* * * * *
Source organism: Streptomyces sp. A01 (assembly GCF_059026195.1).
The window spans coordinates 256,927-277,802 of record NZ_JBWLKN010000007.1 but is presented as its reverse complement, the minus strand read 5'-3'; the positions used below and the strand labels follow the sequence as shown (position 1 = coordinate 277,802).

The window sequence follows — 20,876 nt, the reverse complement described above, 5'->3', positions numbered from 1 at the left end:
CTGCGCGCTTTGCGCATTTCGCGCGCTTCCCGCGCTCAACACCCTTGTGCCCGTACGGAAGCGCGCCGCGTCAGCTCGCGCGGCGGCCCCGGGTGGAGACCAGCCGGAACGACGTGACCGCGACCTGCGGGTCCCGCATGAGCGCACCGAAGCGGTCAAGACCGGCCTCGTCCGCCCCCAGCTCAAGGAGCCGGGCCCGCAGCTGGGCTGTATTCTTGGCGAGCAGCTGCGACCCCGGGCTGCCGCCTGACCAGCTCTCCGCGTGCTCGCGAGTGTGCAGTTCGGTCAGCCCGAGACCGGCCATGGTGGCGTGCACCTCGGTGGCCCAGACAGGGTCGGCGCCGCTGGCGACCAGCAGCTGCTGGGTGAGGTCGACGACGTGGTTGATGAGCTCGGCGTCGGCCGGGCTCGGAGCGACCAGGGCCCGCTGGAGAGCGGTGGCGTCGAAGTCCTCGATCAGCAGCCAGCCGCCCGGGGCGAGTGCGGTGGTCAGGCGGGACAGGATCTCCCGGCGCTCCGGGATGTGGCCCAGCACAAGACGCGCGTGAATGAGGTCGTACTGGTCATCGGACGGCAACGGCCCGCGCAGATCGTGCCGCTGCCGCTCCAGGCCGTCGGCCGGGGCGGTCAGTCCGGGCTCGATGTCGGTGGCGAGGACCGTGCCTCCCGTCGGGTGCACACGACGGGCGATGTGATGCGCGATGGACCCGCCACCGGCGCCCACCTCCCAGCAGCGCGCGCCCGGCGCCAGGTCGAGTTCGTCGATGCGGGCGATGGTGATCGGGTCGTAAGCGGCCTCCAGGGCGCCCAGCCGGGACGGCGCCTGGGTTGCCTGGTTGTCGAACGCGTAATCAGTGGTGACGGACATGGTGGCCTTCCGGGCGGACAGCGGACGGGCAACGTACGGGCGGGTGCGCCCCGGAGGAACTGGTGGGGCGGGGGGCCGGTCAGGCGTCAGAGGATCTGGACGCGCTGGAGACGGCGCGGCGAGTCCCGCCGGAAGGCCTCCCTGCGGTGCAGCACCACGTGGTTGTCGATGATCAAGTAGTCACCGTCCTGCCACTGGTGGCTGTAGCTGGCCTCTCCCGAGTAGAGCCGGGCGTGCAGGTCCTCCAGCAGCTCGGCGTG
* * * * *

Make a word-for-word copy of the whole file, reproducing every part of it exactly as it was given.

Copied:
Source organism: Streptomyces sp. A01 (assembly GCF_059026195.1).
The window spans coordinates 256,927-277,802 of record NZ_JBWLKN010000007.1 but is presented as its reverse complement, the minus strand read 5'-3'; the positions used below and the strand labels follow the sequence as shown (position 1 = coordinate 277,802).

The window sequence follows — 20,876 nt, the reverse complement described above, 5'->3', positions numbered from 1 at the left end:
CTGCGCGCTTTGCGCATTTCGCGCGCTTCCCGCGCTCAACACCCTTGTGCCCGTACGGAAGCGCGCCGCGTCAGCTCGCGCGGCGGCCCCGGGTGGAGACCAGCCGGAACGACGTGACCGCGACCTGCGGGTCCCGCATGAGCGCACCGAAGCGGTCAAGACCGGCCTCGTCCGCCCCCAGCTCAAGGAGCCGGGCCCGCAGCTGGGCTGTATTCTTGGCGAGCAGCTGCGACCCCGGGCTGCCGCCTGACCAGCTCTCCGCGTGCTCGCGAGTGTGCAGTTCGGTCAGCCCGAGACCGGCCATGGTGGCGTGCACCTCGGTGGCCCAGACAGGGTCGGCGCCGCTGGCGACCAGCAGCTGCTGGGTGAGGTCGACGACGTGGTTGATGAGCTCGGCGTCGGCCGGGCTCGGAGCGACCAGGGCCCGCTGGAGAGCGGTGGCGTCGAAGTCCTCGATCAGCAGCCAGCCGCCCGGGGCGAGTGCGGTGGTCAGGCGGGACAGGATCTCCCGGCGCTCCGGGATGTGGCCCAGCACAAGACGCGCGTGAATGAGGTCGTACTGGTCATCGGACGGCAACGGCCCGCGCAGATCGTGCCGCTGCCGCTCCAGGCCGTCGGCCGGGGCGGTCAGTCCGGGCTCGATGTCGGTGGCGAGGACCGTGCCTCCCGTCGGGTGCACACGACGGGCGATGTGATGCGCGATGGACCCGCCACCGGCGCCCACCTCCCAGCAGCGCGCGCCCGGCGCCAGGTCGAGTTCGTCGATGCGGGCGATGGTGATCGGGTCGTAAGCGGCCTCCAGGGCGCCCAGCCGGGACGGCGCCTGGGTTGCCTGGTTGTCGAACGCGTAATCAGTGGTGACGGACATGGTGGCCTTCCGGGCGGACAGCGGACGGGCAACGTACGGGCGGGTGCGCCCCGGAGGAACTGGTGGGGCGGGGGGCCGGTCAGGCGTCAGAGGATCTGGACGCGCTGGAGACGGCGCGGCGAGTCCCGCCGGAAGGCCTCCCTGCGGTGCAGCACCACGTGGTTGTCGATGATCAAGTAGTCACCGTCCTGCCACTGGTGGCTGTAGCTGGCCTCTCCCGAGTAGAGCCGGGCGTGCAGGTCCTCCAGCAGCTCGGCGTG